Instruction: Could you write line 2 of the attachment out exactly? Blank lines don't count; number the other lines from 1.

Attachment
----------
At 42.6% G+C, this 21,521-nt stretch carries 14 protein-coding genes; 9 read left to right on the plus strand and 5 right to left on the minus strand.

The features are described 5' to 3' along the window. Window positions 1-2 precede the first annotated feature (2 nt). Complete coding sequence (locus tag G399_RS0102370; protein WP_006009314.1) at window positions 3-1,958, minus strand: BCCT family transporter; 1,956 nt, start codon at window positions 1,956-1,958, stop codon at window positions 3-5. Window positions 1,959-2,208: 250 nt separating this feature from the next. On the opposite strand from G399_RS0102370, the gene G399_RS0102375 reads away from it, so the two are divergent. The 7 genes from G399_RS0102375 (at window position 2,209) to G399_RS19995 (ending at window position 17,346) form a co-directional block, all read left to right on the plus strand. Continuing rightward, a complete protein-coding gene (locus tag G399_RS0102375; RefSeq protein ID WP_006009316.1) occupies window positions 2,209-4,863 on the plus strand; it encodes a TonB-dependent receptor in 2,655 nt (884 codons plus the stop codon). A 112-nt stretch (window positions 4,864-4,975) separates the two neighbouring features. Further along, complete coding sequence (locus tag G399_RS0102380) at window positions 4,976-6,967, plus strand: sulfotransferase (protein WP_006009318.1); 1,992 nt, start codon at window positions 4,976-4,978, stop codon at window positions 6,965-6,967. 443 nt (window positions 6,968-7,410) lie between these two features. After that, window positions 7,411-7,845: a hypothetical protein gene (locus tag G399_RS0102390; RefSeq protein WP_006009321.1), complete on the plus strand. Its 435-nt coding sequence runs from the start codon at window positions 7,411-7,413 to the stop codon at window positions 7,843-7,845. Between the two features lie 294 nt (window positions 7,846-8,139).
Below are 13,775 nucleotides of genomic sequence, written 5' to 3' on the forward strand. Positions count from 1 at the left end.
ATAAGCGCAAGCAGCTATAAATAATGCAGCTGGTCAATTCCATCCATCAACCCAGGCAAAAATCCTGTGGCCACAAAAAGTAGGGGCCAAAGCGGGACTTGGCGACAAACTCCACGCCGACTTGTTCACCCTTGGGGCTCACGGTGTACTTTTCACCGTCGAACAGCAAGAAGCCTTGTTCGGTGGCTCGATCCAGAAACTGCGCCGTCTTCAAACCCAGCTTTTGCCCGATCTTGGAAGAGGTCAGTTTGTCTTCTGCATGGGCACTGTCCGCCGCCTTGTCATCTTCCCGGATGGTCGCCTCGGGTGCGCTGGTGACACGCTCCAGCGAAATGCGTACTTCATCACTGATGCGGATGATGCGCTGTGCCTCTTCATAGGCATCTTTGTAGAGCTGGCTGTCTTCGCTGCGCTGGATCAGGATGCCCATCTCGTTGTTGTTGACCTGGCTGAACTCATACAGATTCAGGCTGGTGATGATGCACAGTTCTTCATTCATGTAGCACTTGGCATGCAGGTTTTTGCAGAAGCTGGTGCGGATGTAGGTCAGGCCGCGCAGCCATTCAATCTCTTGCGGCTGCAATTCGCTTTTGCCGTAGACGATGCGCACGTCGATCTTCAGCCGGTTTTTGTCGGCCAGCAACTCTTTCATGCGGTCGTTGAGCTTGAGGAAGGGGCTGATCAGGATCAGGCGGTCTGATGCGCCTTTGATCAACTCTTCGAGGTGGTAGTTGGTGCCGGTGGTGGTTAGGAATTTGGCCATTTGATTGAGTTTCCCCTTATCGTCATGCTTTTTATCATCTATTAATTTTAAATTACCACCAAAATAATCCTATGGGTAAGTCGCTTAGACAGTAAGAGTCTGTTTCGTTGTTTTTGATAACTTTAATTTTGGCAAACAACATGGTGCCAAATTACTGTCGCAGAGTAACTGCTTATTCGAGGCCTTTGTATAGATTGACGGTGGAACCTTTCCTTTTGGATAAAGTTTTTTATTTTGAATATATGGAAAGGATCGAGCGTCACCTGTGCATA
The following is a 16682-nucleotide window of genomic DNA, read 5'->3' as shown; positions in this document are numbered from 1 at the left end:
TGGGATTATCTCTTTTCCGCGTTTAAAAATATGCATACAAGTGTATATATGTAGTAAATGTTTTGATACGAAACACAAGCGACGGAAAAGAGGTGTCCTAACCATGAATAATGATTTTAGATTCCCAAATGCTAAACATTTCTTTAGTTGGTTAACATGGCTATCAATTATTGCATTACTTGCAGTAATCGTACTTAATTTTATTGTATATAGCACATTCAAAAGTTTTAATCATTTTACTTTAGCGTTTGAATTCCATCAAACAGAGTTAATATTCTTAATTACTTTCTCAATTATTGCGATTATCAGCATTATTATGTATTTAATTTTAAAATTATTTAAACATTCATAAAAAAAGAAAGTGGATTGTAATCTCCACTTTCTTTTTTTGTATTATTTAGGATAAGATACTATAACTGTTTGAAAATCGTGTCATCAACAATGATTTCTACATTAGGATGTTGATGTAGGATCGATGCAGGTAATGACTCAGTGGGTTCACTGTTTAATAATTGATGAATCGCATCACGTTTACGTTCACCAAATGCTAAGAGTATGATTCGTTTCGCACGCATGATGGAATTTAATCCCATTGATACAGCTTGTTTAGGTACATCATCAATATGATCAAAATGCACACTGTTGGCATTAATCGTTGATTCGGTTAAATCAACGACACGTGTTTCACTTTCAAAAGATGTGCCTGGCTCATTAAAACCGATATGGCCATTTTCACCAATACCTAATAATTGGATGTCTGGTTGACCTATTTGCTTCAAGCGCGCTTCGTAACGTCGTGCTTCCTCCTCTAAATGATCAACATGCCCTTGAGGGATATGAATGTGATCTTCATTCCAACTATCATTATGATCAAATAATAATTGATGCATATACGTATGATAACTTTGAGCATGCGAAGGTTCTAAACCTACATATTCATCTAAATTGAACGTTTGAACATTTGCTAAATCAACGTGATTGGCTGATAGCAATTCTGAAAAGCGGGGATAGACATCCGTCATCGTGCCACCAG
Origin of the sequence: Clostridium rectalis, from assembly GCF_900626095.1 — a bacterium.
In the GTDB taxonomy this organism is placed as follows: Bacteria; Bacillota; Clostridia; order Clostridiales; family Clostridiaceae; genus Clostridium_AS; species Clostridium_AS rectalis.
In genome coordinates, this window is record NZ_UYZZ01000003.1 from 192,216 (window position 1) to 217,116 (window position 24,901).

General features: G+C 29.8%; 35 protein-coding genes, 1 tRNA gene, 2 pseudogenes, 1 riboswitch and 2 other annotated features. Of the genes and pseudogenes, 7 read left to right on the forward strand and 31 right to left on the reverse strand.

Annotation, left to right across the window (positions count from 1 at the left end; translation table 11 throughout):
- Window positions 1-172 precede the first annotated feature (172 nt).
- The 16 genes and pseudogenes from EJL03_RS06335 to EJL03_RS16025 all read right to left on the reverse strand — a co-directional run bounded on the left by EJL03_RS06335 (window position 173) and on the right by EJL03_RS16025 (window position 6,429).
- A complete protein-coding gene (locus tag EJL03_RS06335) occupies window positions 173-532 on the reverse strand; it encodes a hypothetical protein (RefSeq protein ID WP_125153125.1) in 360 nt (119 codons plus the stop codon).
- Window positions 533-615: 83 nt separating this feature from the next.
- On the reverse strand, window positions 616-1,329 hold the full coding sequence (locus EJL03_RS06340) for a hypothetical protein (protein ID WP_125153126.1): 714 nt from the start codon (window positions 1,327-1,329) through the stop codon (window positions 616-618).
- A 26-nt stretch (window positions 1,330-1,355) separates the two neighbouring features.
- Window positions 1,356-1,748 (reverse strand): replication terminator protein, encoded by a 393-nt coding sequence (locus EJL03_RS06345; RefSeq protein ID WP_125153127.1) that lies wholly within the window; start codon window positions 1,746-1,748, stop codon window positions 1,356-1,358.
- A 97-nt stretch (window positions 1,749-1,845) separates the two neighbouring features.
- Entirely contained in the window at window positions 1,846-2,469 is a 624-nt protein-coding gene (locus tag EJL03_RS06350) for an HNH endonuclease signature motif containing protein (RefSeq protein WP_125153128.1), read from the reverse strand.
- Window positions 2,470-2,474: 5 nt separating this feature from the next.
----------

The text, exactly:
The features are described 5' to 3' along the window. Window positions 1-2 precede the first annotated feature (2 nt). Complete coding sequence (locus tag G399_RS0102370; protein WP_006009314.1) at window positions 3-1,958, minus strand: BCCT family transporter; 1,956 nt, start codon at window positions 1,956-1,958, stop codon at window positions 3-5. Window positions 1,959-2,208: 250 nt separating this feature from the next. On the opposite strand from G399_RS0102370, the gene G399_RS0102375 reads away from it, so the two are divergent. The 7 genes from G399_RS0102375 (at window position 2,209) to G399_RS19995 (ending at window position 17,346) form a co-directional block, all read left to right on the plus strand. Continuing rightward, a complete protein-coding gene (locus tag G399_RS0102375; RefSeq protein ID WP_006009316.1) occupies window positions 2,209-4,863 on the plus strand; it encodes a TonB-dependent receptor in 2,655 nt (884 codons plus the stop codon). A 112-nt stretch (window positions 4,864-4,975) separates the two neighbouring features. Further along, complete coding sequence (locus tag G399_RS0102380) at window positions 4,976-6,967, plus strand: sulfotransferase (protein WP_006009318.1); 1,992 nt, start codon at window positions 4,976-4,978, stop codon at window positions 6,965-6,967. 443 nt (window positions 6,968-7,410) lie between these two features. After that, window positions 7,411-7,845: a hypothetical protein gene (locus tag G399_RS0102390; RefSeq protein WP_006009321.1), complete on the plus strand. Its 435-nt coding sequence runs from the start codon at window positions 7,411-7,413 to the stop codon at window positions 7,843-7,845. Between the two features lie 294 nt (window positions 7,846-8,139).